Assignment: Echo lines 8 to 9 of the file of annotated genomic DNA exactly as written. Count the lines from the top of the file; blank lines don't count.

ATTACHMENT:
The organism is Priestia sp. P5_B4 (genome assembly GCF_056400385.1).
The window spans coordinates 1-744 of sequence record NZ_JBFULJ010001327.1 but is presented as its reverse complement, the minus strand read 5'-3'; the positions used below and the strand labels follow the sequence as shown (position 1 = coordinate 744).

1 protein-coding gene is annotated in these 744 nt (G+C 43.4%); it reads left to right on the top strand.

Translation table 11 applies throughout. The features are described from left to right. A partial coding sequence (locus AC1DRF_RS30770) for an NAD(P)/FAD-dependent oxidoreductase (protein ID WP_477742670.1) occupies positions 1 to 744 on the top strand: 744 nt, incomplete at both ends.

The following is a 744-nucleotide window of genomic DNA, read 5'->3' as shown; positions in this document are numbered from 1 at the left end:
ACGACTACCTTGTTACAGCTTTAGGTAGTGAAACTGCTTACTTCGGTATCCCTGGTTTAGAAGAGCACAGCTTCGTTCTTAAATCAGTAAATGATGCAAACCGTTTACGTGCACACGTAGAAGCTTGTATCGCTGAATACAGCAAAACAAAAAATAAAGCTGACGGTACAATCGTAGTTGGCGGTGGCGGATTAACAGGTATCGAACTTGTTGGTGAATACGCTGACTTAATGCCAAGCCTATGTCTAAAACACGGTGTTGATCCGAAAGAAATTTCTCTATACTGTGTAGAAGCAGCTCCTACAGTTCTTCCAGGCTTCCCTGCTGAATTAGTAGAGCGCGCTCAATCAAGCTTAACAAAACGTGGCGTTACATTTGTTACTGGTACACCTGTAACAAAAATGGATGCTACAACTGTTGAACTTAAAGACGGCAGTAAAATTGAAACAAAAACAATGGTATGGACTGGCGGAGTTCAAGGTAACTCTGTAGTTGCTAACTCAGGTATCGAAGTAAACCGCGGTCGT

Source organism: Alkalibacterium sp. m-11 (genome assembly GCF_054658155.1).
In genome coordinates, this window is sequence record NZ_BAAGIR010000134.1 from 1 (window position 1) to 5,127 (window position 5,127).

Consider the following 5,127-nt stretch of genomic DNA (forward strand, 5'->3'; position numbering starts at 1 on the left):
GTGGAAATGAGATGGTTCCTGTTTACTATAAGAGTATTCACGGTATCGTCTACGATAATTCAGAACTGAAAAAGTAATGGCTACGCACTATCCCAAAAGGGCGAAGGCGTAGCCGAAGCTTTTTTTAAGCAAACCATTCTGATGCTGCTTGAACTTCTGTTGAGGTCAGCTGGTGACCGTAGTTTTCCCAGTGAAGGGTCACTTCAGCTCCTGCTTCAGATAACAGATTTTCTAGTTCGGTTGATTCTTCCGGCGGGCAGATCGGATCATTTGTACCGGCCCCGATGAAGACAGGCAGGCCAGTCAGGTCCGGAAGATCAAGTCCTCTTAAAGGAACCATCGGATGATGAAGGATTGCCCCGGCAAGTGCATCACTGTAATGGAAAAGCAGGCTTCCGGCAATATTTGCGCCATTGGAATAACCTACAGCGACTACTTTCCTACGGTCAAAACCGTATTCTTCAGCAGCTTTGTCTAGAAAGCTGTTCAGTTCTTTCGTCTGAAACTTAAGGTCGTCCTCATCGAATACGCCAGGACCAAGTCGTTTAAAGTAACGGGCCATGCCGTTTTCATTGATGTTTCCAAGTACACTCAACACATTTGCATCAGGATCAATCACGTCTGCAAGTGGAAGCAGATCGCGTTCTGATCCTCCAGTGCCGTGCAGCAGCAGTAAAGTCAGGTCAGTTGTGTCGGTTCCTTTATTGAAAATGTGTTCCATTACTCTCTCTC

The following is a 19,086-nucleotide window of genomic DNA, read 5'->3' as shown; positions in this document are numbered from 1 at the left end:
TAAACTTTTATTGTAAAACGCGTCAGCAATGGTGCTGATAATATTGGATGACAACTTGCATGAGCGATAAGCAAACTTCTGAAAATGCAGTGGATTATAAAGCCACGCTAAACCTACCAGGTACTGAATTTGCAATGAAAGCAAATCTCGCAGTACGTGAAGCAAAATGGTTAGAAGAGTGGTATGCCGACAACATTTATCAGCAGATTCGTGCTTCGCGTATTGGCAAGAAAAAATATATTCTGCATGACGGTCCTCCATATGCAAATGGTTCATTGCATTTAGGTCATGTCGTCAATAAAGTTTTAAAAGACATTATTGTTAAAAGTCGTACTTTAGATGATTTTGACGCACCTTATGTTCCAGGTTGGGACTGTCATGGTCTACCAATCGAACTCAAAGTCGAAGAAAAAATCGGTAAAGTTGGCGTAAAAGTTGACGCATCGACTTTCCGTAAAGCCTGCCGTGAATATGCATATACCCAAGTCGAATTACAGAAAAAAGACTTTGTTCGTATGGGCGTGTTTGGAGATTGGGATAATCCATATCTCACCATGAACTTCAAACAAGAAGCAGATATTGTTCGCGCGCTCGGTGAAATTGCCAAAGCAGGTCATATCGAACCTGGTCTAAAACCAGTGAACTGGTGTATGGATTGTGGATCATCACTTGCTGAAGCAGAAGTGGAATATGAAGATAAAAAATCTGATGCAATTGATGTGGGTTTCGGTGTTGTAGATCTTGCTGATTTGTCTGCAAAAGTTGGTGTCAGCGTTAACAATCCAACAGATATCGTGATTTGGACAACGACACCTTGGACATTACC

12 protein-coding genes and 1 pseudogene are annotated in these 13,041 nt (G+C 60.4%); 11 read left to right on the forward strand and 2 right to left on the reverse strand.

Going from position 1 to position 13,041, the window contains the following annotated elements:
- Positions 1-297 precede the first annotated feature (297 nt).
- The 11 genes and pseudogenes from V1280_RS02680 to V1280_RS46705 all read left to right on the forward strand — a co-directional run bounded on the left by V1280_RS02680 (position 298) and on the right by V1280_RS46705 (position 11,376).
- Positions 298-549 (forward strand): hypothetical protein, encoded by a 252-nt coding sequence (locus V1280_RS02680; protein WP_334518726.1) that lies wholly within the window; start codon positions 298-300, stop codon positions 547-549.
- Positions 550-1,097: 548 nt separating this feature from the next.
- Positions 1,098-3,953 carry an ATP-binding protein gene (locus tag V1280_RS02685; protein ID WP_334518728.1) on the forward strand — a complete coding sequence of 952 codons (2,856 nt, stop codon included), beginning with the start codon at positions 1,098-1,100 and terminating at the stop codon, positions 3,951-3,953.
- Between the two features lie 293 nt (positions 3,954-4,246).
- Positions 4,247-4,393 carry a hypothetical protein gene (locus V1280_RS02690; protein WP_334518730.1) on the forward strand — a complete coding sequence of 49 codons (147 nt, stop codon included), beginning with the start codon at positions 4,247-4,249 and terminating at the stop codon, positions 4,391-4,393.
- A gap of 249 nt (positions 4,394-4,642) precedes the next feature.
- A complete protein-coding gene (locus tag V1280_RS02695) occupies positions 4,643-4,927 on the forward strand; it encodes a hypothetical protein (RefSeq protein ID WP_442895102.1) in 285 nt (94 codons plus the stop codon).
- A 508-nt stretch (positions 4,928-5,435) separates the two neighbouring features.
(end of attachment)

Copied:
In genome coordinates, this window is sequence record NZ_BAAGIR010000134.1 from 1 (window position 1) to 5,127 (window position 5,127).

Consider the following 5,127-nt stretch of genomic DNA (forward strand, 5'->3'; position numbering starts at 1 on the left):